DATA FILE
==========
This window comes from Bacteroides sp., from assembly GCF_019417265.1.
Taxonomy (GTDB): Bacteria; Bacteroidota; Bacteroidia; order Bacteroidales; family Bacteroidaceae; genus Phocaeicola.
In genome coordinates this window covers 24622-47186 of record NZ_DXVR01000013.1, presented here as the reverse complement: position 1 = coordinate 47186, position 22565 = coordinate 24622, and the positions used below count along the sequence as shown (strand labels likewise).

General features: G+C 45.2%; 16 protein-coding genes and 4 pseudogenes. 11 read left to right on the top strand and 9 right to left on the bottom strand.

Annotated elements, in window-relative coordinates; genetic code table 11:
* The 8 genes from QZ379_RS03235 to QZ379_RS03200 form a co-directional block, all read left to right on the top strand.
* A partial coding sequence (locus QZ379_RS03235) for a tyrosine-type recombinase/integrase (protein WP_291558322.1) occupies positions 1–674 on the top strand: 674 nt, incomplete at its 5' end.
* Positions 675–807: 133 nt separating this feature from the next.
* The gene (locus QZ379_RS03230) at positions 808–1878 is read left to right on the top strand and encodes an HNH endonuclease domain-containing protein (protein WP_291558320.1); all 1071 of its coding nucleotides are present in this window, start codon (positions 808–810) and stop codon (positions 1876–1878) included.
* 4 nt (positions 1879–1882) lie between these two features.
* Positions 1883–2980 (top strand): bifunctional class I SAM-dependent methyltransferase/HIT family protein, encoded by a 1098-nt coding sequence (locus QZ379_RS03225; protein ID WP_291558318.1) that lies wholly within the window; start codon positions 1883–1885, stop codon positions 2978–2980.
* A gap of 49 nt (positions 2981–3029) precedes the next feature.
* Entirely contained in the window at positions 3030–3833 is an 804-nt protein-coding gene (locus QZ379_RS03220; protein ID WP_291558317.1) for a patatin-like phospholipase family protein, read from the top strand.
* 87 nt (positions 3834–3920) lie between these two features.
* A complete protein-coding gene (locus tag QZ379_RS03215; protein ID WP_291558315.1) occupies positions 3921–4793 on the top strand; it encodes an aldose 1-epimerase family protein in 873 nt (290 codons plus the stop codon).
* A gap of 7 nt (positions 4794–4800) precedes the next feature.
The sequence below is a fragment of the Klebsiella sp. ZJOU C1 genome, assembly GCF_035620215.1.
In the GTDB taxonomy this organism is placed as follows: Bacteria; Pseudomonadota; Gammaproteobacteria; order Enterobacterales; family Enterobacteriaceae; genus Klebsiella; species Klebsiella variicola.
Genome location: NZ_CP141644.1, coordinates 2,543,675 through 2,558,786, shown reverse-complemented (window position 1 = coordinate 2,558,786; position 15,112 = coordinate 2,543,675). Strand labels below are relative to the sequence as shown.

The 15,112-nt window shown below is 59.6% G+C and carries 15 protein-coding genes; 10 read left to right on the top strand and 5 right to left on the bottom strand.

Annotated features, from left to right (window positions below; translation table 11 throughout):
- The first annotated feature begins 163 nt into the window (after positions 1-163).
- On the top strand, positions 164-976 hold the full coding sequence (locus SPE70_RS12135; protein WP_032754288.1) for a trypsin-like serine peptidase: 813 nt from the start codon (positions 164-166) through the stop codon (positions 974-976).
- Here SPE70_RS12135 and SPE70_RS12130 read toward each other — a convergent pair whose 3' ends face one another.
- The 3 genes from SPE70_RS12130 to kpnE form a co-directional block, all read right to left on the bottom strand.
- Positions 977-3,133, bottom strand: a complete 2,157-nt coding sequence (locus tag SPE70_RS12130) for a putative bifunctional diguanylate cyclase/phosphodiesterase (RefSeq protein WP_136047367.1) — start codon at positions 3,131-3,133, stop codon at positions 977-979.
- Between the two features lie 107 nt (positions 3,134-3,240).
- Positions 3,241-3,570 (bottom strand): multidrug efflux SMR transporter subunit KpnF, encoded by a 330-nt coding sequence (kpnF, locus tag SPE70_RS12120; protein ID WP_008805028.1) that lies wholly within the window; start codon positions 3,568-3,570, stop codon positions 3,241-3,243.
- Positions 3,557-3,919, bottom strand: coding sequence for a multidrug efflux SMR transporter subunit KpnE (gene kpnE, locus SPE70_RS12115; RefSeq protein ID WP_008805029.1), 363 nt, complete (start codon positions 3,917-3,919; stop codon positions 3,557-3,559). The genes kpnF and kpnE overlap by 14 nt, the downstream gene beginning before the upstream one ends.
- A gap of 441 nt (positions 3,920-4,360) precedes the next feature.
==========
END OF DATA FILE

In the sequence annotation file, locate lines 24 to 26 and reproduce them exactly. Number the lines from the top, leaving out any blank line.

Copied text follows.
- Here SPE70_RS12135 and SPE70_RS12130 read toward each other — a convergent pair whose 3' ends face one another.
- The 3 genes from SPE70_RS12130 to kpnE form a co-directional block, all read right to left on the bottom strand.
- Positions 977-3,133, bottom strand: a complete 2,157-nt coding sequence (locus tag SPE70_RS12130) for a putative bifunctional diguanylate cyclase/phosphodiesterase (RefSeq protein WP_136047367.1) — start codon at positions 3,131-3,133, stop codon at positions 977-979.